Data is the lifeblood of any organization. Despite the high costs of equipment, internet connectivity and applications, the data that resides in a data center is worth more, and its loss can have long-lasting repercussions on a business. According to Unitrends, as many as 93 percent of businesses who experienced a long data outage went bankrupt within a year.
A recent study by Uptime Institute indicated that data center budgets stayed strong in 2017. The study states that, compared to 2016, “nearly 75 percent of companies’ data center budgets have increased or stayed consistent this year.”
IT resilience is also growing, complementing redundancy. Resilience allows workloads that fail or stop responding to be restarted on other virtual machines on other servers. The study found that most companies use multiple, geographically separate data centers so that a workload at one location can failover to another location. At the same time, 73 percent of respondents said they are continuing to use redundancy in physical data center sites despite increased adoption of failover.
According to the study, “more than 90 percent of data center and IT professionals believe their corporate management is more concerned about outages now than they were just a year ago.” This may also be due to widely publicized ransomware attacks and hacking incidents that resulted in the loss or theft of data.
While 90 percent of organizations conduct root cause analysis of any IT outage, only 60 percent report that they measure the cost of downtime as a business metric, which is a surprise, given that reported costs of downtime can range from hundreds to hundreds of thousands of dollars per hour.
Automating Backups and Streamlining Resiliency
Resiliency is based on virtualization, which allows workloads to failover from one server to another. The second server may be located in the same data center, in another data center or in the cloud.
Typically, a virtual server is backed up to a second location, and if the first workload fails for some reason, both the data and the server are already at the second location, so the server can be started up there and migrated back to the primary data center once the problem is fixed. Depending on the backup and management software, the second server can automatically start the workload in as little as a minute or two if the primary fails.
The process of automating the failover to the second site is the same whether the data is in data centers owned by the company or part of the public cloud. Many backup vendors offer the ability to back up to their cloud and, in the event of a failure, spin up the server in their cloud using up-to-date backups in very little time. In addition, many organizations now employ a high-availability clusted model, in which data is constantly replicated between two locations, so that additional nodes can spin up with zero down-time.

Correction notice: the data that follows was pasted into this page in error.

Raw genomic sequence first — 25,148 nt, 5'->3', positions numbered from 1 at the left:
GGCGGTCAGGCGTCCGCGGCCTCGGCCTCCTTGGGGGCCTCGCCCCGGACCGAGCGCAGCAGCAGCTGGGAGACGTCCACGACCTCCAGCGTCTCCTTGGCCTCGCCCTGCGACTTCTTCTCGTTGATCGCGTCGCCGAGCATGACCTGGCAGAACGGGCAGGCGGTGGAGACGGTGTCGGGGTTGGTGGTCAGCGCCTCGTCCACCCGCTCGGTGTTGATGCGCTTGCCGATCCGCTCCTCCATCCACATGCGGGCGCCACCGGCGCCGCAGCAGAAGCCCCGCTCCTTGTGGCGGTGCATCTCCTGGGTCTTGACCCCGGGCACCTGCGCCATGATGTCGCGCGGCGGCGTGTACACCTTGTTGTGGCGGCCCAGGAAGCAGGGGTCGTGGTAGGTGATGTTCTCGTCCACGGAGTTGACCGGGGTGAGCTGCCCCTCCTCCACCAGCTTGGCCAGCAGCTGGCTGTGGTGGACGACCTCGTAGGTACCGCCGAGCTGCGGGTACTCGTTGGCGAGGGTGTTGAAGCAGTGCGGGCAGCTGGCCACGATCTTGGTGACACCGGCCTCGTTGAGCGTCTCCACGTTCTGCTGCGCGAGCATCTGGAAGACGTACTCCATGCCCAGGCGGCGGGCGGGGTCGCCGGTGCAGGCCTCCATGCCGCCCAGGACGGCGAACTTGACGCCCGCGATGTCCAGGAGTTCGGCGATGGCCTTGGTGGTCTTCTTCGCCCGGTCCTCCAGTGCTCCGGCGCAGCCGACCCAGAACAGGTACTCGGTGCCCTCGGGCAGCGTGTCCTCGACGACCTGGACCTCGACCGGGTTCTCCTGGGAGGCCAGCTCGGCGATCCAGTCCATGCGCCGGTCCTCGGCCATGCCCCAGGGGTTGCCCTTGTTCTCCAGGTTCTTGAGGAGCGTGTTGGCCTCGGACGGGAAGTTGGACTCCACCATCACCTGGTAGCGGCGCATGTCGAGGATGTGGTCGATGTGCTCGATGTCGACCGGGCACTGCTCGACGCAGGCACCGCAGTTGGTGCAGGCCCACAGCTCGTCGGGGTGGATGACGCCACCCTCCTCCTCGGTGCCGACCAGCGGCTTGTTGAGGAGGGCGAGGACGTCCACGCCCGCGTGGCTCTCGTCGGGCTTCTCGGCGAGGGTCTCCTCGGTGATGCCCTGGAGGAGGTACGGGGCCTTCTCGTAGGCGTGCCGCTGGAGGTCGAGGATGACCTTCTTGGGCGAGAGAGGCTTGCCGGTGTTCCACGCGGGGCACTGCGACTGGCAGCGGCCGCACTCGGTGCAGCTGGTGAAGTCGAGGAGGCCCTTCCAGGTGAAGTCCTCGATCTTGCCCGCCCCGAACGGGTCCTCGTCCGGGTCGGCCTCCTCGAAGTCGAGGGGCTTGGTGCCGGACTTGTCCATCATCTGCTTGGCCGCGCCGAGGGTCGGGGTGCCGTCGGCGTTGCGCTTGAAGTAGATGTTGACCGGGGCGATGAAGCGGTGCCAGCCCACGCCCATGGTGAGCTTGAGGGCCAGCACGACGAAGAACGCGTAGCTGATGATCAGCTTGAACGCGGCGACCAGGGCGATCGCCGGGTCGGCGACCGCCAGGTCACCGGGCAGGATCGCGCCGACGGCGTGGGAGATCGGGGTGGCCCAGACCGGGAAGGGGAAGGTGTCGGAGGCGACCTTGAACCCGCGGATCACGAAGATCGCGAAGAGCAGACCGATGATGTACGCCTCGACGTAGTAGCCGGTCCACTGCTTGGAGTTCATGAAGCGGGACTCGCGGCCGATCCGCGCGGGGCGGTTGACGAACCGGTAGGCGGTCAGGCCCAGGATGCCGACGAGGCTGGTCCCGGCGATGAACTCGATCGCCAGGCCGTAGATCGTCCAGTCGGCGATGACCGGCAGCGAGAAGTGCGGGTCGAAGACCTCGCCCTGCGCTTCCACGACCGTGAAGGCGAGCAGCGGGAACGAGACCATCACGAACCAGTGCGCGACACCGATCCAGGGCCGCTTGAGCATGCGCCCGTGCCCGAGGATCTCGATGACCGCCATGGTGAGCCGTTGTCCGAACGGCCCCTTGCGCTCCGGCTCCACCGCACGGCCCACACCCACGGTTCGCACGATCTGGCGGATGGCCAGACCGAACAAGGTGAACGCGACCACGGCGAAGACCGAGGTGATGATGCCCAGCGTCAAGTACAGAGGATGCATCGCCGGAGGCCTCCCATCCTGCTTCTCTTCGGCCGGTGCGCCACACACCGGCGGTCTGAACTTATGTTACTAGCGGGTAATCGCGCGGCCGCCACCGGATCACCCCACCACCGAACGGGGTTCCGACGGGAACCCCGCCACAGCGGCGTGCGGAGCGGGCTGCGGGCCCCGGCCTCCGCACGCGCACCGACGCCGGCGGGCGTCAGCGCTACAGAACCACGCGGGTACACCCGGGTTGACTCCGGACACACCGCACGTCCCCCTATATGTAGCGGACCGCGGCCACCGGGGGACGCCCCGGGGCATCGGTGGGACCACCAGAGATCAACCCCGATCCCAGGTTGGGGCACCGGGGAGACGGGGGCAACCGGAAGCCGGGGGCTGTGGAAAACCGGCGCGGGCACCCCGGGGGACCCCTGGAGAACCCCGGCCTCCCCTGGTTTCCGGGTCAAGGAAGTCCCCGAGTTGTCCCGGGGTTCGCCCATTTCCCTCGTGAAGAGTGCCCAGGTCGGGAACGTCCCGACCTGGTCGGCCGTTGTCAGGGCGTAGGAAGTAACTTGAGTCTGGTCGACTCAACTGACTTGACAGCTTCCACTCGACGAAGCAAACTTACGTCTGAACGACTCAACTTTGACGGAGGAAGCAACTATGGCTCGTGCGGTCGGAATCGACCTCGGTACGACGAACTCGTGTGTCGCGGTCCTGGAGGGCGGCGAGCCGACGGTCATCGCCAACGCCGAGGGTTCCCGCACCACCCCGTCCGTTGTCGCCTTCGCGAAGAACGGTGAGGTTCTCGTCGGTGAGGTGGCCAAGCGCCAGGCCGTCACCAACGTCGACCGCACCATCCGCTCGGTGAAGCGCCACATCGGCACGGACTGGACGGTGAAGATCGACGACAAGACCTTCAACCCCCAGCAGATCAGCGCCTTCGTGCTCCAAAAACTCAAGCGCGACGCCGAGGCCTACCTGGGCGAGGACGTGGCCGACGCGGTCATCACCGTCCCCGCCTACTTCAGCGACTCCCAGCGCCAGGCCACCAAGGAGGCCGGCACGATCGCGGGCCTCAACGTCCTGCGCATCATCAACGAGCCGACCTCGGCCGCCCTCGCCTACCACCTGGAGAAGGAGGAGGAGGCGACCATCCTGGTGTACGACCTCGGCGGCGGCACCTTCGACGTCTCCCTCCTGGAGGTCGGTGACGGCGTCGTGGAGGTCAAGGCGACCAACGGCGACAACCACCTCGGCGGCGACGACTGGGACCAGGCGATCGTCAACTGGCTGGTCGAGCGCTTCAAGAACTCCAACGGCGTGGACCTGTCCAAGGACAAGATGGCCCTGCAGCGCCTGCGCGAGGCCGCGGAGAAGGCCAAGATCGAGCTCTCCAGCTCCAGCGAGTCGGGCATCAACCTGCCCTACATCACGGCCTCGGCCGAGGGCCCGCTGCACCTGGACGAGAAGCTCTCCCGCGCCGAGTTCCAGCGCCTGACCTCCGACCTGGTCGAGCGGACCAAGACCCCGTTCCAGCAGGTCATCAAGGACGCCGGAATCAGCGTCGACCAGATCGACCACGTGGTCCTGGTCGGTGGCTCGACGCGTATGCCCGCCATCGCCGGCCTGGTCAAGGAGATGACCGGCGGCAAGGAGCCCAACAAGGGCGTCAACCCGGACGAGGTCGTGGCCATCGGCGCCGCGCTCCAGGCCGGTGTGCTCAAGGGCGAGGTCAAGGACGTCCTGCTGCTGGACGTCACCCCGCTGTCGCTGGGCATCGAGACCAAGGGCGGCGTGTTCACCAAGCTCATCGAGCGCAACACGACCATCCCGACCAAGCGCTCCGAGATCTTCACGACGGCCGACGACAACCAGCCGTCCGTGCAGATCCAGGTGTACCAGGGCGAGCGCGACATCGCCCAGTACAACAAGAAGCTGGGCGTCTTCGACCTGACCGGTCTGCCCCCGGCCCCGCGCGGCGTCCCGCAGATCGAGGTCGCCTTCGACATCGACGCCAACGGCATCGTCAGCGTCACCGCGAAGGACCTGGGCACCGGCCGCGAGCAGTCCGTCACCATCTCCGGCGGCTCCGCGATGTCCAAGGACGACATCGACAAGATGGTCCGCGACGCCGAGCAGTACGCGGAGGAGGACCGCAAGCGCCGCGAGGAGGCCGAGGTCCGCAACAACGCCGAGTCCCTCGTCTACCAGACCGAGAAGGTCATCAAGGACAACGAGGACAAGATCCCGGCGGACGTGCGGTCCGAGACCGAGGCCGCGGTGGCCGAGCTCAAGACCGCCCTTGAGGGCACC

Implementing Redundancy and Establishing Data Security
In addition to IT resilience based on virtualization, redundancy ensures that data is not lost if there’s a mechanical or electronic failure in the storage system. The simplest version of redundancy is RAID, which works at the volume level to ensure that a failure of one or more drives will not result in lost data.
Beyond RAID, replication at the storage array can ensure that even the loss of an entire storage area network (SAN) or network attached storage (NAS) system will not result in data loss, since the entire system is replicated on another system, which can be in the same or different data centers in company-owned locations or in the cloud.
Outside of the array level, object-based systems distribute parts of files across multiple data centers so that any file can be reconstructed even if an entire location goes offline.
Both IT resilience and redundancy are necessary parts of an overall data security policy. There are many different types of problems that can take workloads offline or result in loss of data, from power outages at one location, to natural disasters, to ransomware or other malware, to software crashes or hardware failures.
No single strategy can guarantee success in coming back from a problem; a good system uses all available means to ensure data security. After all, lost productivity from a system being offline for a few hours can be expensive, but re-creating data after a virus has encrypted all the data on a server and destroyed the backups has the potential to bankrupt a company.
By using these techniques, enterprises with vast amounts of data within servers and data centers can ensure it can be easily maintained and restored at a moment’s notice.
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